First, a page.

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Congressman-elect Dan Crenshaw hopes that his appearance on "Saturday Night Live" in the wake of controversial comments about him by cast member Pete Davidson sent a message of healing through humor.
"It felt good,'' Crenshaw said on TODAY Monday. "It felt like the right thing to do. I would appreciate it if everybody would stop looking for reasons to be offended, and that's what this was all about."
"In what I'm sure was a huge shock to people who know me, I made a poor choice last week. No I did," Davidson said after laughs. "On behalf of the show and myself, I apologize.
"I mean this from the bottom of my heart. It was a poor choice of words. The man is a war hero and he deserves all the respect in the world."
A week earlier on "SNL," Davidson had insulted Crenshaw's appearance.
"You may be surprised to hear he’s a congressional candidate from Texas and not a hit man in a porno movie ... I’m sorry, I know he lost his eye in war or whatever,'' he said on the show.
Crenshaw wears an eyepatch due to an injury he suffered from an IED explosion while serving his third tour as a Navy SEAL in Afghanistan. His other eye was also damaged in the explosion.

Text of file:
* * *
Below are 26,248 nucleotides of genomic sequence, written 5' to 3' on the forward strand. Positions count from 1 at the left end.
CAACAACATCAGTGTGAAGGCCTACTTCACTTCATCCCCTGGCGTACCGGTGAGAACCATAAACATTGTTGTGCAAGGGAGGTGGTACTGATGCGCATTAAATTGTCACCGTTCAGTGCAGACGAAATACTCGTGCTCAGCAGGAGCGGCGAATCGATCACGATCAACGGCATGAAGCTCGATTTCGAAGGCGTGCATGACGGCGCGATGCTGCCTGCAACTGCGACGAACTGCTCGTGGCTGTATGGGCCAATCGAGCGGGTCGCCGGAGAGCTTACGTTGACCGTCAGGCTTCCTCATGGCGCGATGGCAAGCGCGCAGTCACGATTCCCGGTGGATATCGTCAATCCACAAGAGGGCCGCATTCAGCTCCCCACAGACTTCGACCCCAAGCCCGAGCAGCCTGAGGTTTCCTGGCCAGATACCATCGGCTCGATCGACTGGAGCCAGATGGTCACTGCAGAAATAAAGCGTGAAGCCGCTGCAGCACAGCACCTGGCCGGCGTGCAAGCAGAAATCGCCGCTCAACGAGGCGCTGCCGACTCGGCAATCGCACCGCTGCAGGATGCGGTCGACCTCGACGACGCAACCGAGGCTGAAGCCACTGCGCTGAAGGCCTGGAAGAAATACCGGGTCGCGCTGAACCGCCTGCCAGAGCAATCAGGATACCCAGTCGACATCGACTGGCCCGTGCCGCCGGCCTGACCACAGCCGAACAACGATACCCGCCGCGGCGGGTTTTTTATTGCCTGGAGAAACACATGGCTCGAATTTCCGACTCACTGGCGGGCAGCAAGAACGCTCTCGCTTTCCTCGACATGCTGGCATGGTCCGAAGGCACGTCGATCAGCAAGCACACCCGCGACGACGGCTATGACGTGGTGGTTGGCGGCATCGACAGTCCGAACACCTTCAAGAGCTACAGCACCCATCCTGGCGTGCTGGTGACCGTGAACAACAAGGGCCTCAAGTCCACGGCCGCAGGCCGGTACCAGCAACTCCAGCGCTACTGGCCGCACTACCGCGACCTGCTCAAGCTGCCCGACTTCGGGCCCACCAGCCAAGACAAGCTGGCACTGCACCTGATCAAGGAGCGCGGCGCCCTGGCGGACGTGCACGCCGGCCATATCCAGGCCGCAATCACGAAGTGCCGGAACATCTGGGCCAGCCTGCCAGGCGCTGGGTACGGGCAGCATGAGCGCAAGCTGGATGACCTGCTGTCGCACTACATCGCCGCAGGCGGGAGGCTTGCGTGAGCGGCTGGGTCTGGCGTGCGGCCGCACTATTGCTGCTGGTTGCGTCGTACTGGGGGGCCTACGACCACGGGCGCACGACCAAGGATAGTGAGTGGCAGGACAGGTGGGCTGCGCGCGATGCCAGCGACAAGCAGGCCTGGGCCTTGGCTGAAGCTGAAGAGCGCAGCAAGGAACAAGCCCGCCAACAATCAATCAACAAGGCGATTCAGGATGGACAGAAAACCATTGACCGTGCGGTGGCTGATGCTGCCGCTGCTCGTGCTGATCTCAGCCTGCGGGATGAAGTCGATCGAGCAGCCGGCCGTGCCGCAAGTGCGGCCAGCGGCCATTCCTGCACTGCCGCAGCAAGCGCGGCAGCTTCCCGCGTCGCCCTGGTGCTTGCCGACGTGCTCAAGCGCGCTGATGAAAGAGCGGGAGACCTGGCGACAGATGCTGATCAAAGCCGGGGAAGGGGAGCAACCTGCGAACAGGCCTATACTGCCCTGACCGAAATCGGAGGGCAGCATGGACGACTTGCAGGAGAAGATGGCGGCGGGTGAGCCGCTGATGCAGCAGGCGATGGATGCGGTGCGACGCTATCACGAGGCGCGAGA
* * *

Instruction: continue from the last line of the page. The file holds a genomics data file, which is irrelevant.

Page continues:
Kenan Thompson, Davidson's "SNL" castmate, said on TODAY last week that the joke "definitely missed the mark" but didn't think Davidson was intentionally trying to offend people.
Crenshaw got the last laugh, joking that Davidson looked "like if the meth from 'Breaking Bad' was a person."
The song "Breathin" by Ariana Grande then rang on Crenshaw's cell phone. Grande and Davidson were engaged until a public break-up last month.
The congressman-elect admitted that he was hesitant at first to come on Saturday's show, but ultimately agreed so that he could also deliver an important message. He ended his segment on "SNL" by asking people to "never forget" our military service members ahead of Veterans Day.
"We decided to do it because what better platform than to sort of give a united message for the country, talk about forgiveness, and then talk about veterans,'' he said.
"They let me do that last part, where we got a little bit serious, and I was able to give a message about what I think it means to connect with veterans and how to bridge that gap between civilians and military."